Originally published on the Star Tribune Blog.
In ten years, it will be fascinating to read about how the Republican party has folded this election season. The Republicans have had a majority in the House of Representatives and the Senate since 2014 and knew that Hillary Clinton, a candidate with a less-than-neutral reputation, was going to run for the Democratic ticket in 2016. In early 2015, it seemed like a anyone but Hillary would win the 2016 election until Donald Trump stunned the nation with his victorious claim of the Republican nomination. The “Never Trump” movement was strong until the convention when many Republicans – Paul Ryan, Mitch McConnell, and Marco Rubio included – announced official backing of Trump to promote the party’s chances of winning the election. However, today it seems many Republicans officeholders wish they had could have been more like Ted Cruz in July as they are falling off the Trump bandwagon en masse. After Trump’s vulgar sexual comments were released last week, John McCain, Paul Ryan, and a dozen others withdrew their support. The question remains, why are Republicans fleeing Donald Trump now?
The Donald Trump we see today is the same Donald Trump we saw three weeks ago or three months ago. It is no profound revelation that Trump has made sexist, rude, and disrespectful comments towards women in the past. He called Alicia Machado “Miss Housekeeping” and comfortably associates some women, particularly Rosie O’Donnell, as “fat pigs, dogs, slobs, and disgusting animals”. He has used profanity in speeches on the campaign trail and has insulted countless high-ranking Republicans with rash comments and childish nicknames. His character, personality, public demeanor, and policy stances have not radically changed. In Sunday’s debate, Trump restated his anti-immigration and anti-ISIS policies along with a few classic comments about how he would like to send Hillary to jail. This is the same schtick for Trump but Republican senators and representatives are disowning him quickly. While Hillary has jumped ahead in the polls, we do not see a proportional decrease in Republican citizen’s support for Trump compared to the loss of support from party leaders. Republican nominees for Congress are beginning to see that an association with Trump could lead to a loss for them and are trying to bail before the ship sinks.
Paul Ryan said this morning that he was going to focus his energy and defending his party’s majority in congress instead of supporting Donald Trump. These congressmen and governors are banking on attracting more Hillary-supporting Republicans by distancing themselves from Trump. However, some Republican voters are outraged at Ryan, Carly Fiorina, and John McCain for abandoning the candidate that was elected by the people as their choice for president. For this portion of the population, the dissenting congressmen would fail as these voters are voting locally for Democrats, instead of their “coward” or “unfaithful” Republican nominees. They plan to remain loyal to Trump in the presidential election.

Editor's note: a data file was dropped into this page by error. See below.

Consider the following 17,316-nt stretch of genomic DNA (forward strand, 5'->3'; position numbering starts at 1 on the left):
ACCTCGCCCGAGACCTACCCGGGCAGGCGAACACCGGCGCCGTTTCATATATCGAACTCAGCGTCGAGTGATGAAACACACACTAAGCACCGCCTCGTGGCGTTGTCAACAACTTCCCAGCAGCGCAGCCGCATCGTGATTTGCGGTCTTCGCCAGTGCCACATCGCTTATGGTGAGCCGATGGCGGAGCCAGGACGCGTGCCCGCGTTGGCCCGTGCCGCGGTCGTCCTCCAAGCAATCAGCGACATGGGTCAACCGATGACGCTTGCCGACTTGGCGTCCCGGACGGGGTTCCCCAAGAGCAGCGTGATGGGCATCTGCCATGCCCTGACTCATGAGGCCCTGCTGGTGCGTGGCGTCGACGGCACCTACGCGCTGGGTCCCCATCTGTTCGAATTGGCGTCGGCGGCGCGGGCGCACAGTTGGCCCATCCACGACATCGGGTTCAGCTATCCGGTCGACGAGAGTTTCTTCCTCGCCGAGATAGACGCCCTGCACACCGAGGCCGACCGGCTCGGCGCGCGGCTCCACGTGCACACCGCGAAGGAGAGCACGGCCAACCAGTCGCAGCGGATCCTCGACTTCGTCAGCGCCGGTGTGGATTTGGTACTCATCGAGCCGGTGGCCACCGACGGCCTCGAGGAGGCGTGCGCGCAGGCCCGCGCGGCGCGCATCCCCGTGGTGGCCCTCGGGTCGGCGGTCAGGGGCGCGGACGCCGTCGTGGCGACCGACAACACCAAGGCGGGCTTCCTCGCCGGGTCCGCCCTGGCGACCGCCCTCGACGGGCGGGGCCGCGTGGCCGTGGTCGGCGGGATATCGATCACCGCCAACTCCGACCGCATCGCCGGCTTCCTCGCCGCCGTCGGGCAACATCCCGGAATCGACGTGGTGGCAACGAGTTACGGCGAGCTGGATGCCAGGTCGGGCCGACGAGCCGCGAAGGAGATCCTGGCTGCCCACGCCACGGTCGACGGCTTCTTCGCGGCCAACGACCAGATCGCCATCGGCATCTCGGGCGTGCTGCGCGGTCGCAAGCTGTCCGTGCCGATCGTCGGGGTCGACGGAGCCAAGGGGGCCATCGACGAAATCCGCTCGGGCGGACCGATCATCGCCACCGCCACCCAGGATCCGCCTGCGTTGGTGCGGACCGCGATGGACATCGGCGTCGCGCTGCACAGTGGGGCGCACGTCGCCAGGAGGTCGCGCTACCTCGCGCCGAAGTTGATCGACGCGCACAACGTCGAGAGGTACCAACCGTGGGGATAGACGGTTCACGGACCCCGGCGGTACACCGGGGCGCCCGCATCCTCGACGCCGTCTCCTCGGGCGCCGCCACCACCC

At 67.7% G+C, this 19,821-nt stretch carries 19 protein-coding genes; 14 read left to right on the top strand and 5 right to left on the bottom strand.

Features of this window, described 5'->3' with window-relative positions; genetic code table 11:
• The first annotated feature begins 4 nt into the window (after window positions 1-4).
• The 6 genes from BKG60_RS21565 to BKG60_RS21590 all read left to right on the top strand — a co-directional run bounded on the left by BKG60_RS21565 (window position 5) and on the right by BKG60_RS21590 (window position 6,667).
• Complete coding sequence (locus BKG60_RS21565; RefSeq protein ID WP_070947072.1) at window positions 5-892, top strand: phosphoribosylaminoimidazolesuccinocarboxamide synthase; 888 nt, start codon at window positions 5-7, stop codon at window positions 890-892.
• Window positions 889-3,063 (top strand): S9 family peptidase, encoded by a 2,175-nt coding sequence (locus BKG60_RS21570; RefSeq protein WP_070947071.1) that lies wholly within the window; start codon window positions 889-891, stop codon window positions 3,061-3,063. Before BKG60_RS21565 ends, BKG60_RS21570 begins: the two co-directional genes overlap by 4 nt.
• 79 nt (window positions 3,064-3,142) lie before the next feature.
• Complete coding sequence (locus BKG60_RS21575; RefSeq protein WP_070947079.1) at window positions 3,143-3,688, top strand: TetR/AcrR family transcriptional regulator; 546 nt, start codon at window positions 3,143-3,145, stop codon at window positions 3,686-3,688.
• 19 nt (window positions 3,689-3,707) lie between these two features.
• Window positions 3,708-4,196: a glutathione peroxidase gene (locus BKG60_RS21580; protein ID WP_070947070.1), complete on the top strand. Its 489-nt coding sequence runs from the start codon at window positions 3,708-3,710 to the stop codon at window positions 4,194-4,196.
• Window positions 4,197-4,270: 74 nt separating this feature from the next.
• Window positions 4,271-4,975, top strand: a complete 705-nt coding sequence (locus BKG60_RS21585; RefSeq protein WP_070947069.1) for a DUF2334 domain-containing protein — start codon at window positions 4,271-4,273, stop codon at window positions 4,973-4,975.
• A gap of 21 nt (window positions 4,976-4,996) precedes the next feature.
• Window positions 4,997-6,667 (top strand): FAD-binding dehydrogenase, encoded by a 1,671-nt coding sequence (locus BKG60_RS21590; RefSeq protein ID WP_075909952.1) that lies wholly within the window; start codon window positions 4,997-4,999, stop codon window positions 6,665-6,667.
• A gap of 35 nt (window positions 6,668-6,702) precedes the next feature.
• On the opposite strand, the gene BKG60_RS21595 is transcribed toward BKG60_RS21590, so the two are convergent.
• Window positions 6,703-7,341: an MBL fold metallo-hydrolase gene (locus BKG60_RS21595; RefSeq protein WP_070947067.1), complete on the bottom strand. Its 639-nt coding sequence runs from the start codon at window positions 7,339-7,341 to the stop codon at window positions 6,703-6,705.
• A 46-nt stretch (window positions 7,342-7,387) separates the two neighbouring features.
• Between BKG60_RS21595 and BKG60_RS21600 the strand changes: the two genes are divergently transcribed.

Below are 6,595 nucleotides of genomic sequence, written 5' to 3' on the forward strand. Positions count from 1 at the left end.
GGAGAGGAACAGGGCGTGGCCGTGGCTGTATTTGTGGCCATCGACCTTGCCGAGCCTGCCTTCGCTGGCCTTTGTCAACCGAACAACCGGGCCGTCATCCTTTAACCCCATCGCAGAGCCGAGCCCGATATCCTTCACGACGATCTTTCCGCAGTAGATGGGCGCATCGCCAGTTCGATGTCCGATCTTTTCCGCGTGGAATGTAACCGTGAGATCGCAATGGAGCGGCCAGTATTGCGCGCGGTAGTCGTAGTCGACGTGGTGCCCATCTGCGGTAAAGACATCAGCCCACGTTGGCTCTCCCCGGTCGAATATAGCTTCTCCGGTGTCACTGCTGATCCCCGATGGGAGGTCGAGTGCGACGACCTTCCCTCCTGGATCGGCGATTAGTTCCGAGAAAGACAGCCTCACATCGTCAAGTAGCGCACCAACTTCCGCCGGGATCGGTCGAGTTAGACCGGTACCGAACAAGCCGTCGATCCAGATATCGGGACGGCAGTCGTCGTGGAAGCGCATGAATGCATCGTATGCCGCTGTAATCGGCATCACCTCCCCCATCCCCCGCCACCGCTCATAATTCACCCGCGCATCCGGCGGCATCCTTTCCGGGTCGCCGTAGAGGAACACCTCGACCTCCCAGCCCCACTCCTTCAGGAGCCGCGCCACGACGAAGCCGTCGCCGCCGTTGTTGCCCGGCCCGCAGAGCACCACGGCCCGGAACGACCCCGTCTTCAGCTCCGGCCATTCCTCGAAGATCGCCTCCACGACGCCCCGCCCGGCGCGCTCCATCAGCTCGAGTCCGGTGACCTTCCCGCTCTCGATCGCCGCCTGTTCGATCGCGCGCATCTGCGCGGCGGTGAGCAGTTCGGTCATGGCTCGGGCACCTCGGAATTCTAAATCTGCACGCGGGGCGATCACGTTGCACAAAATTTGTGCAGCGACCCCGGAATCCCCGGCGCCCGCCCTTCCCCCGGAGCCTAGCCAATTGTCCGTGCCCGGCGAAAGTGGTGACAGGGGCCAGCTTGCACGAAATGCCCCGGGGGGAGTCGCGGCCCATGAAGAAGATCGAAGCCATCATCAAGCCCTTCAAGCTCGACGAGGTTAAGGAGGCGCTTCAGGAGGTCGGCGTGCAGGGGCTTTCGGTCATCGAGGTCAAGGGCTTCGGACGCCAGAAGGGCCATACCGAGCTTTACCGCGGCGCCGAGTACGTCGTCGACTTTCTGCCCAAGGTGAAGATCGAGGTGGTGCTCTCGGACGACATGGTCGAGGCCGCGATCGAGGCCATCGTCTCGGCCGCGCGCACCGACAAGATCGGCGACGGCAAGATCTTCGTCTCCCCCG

Where does this issue put Republican citizens? Republicans must choose to vote party line, vote for the candidate that shares their domestic and foreign policy values, vote for Hillary Clinton because they cannot support Trump’s offensive behavior and language, or vote for anyone but Hillary or Trump because they think they are equally bad choices. While Trump’s comments about sexually assaulting women were disturbing, we cannot assume the Republican exodus was caused by that singular newsbreak. As mentioned before, Trump’s persona, ethics, and policy stances have not changed. The Republican establishment has abandoned their core constituents for their personal gain, realizing that their careers are in danger because he is less likely to win than before. They are taking the gamble that more Republicans are frustrated with Trump than supportive of him. While I think that is true of the general population, it is not a true statement for the conservative majority that elected Donald Trump in the first place. There will be more cross-party voting in the presidential election than smaller congress elections meaning this break with Trump may help him lose the presidency but do little for the Republican party. The Republican congressmen may be making a moral stance but it is too late to be believable. This move by the Republican establishment will lead to a tattered party, frustrated voters, the inability of Republicans to win back the House and Senate, and a huge question mark to where the GOP will go after Trump.